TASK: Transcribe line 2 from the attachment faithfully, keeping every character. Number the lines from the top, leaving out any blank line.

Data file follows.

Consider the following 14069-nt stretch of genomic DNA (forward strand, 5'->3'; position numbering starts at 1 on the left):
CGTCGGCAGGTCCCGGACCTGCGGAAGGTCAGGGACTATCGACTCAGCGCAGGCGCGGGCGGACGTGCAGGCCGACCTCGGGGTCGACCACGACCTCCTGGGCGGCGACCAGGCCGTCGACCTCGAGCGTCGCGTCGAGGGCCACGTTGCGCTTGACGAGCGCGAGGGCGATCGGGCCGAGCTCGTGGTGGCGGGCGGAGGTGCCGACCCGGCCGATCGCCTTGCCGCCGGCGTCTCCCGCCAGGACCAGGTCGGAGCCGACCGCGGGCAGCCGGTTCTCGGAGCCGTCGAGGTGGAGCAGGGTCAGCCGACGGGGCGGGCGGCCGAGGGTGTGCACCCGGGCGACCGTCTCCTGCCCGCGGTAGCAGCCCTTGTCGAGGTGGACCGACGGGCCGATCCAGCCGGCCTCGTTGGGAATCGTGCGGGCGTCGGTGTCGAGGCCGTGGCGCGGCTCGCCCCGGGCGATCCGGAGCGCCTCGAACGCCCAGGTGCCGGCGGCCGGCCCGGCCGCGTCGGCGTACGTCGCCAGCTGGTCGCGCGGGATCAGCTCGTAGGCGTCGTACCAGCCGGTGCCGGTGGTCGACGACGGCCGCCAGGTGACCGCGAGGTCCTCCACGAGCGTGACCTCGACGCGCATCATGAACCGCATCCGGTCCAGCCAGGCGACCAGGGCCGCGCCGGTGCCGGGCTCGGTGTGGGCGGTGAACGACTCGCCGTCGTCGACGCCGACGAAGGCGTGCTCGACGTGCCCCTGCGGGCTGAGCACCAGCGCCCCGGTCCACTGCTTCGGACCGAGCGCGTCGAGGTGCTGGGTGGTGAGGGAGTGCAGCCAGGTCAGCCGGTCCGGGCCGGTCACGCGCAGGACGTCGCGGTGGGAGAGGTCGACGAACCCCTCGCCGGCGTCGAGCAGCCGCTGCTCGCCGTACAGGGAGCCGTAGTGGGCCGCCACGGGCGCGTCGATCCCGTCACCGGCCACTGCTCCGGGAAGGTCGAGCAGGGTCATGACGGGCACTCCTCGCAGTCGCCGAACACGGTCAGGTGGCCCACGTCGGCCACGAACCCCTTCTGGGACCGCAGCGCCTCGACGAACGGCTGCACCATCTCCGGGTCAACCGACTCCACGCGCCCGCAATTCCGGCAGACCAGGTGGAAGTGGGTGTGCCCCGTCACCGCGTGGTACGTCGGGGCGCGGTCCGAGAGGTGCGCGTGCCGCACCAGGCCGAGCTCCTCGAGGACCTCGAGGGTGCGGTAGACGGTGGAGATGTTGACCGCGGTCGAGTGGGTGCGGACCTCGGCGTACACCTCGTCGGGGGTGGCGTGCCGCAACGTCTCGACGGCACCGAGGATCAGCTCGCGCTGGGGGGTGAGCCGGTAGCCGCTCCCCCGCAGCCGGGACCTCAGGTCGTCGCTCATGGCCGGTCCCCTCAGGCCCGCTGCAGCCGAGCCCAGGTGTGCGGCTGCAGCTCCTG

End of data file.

CGTCGGCAGGTCCCGGACCTGCGGAAGGTCAGGGACTATCGACTCAGCGCAGGCGCGGGCGGACGTGCAGGCCGACCTCGGGGTCGACCACGACCTCCTGGGCGGCGACCAGGCCGTCGACCTCGAGCGTCGCGTCGAGGGCCACGTTGCGCTTGACGAGCGCGAGGGCGATCGGGCCGAGCTCGTGGTGGCGGGCGGAGGTGCCGACCCGGCCGATCGCCTTGCCGCCGGCGTCTCCCGCCAGGACCAGGTCGGAGCCGACCGCGGGCAGCCGGTTCTCGGAGCCGTCGAGGTGGAGCAGGGTCAGCCGACGGGGCGGGCGGCCGAGGGTGTGCACCCGGGCGACCGTCTCCTGCCCGCGGTAGCAGCCCTTGTCGAGGTGGACCGACGGGCCGATCCAGCCGGCCTCGTTGGGAATCGTGCGGGCGTCGGTGTCGAGGCCGTGGCGCGGCTCGCCCCGGGCGATCCGGAGCGCCTCGAACGCCCAGGTGCCGGCGGCCGGCCCGGCCGCGTCGGCGTACGTCGCCAGCTGGTCGCGCGGGATCAGCTCGTAGGCGTCGTACCAGCCGGTGCCGGTGGTCGACGACGGCCGCCAGGTGACCGCGAGGTCCTCCACGAGCGTGACCTCGACGCGCATCATGAACCGCATCCGGTCCAGCCAGGCGACCAGGGCCGCGCCGGTGCCGGGCTCGGTGTGGGCGGTGAACGACTCGCCGTCGTCGACGCCGACGAAGGCGTGCTCGACGTGCCCCTGCGGGCTGAGCACCAGCGCCCCGGTCCACTGCTTCGGACCGAGCGCGTCGAGGTGCTGGGTGGTGAGGGAGTGCAGCCAGGTCAGCCGGTCCGGGCCGGTCACGCGCAGGACGTCGCGGTGGGAGAGGTCGACGAACCCCTCGCCGGCGTCGAGCAGCCGCTGCTCGCCGTACAGGGAGCCGTAGTGGGCCGCCACGGGCGCGTCGATCCCGTCACCGGCCACTGCTCCGGGAAGGTCGAGCAGGGTCATGACGGGCACTCCTCGCAGTCGCCGAACACGGTCAGGTGGCCCACGTCGGCCACGAACCCCTTCTGGGACCGCAGCGCCTCGACGAACGGCTGCACCATCTCCGGGTCAACCGACTCCACGCGCCCGCAATTCCGGCAGACCAGGTGGAAGTGGGTGTGCCCCGTCACCGCGTGGTACGTCGGGGCGCGGTCCGAGAGGTGCGCGTGCCGCACCAGGCCGAGCTCCTCGAGGACCTCGAGGGTGCGGTAGACGGTGGAGATGTTGACCGCGGTCGAGTGGGTGCGGACCTCGGCGTACACCTCGTCGGGGGTGGCGTGCCGCAACGTCTCGACGGCACCGAGGATCAGCTCGCGCTGGGGGGTGAGCCGGTAGCCGCTCCCCCGCAGCCGGGACCTCAGGTCGTCGCTCATGGCCGGTCCCCTCAGGCCCGCTGCAGCCGAGCCCAGGTGTGCGGCTGCAGCTCCTG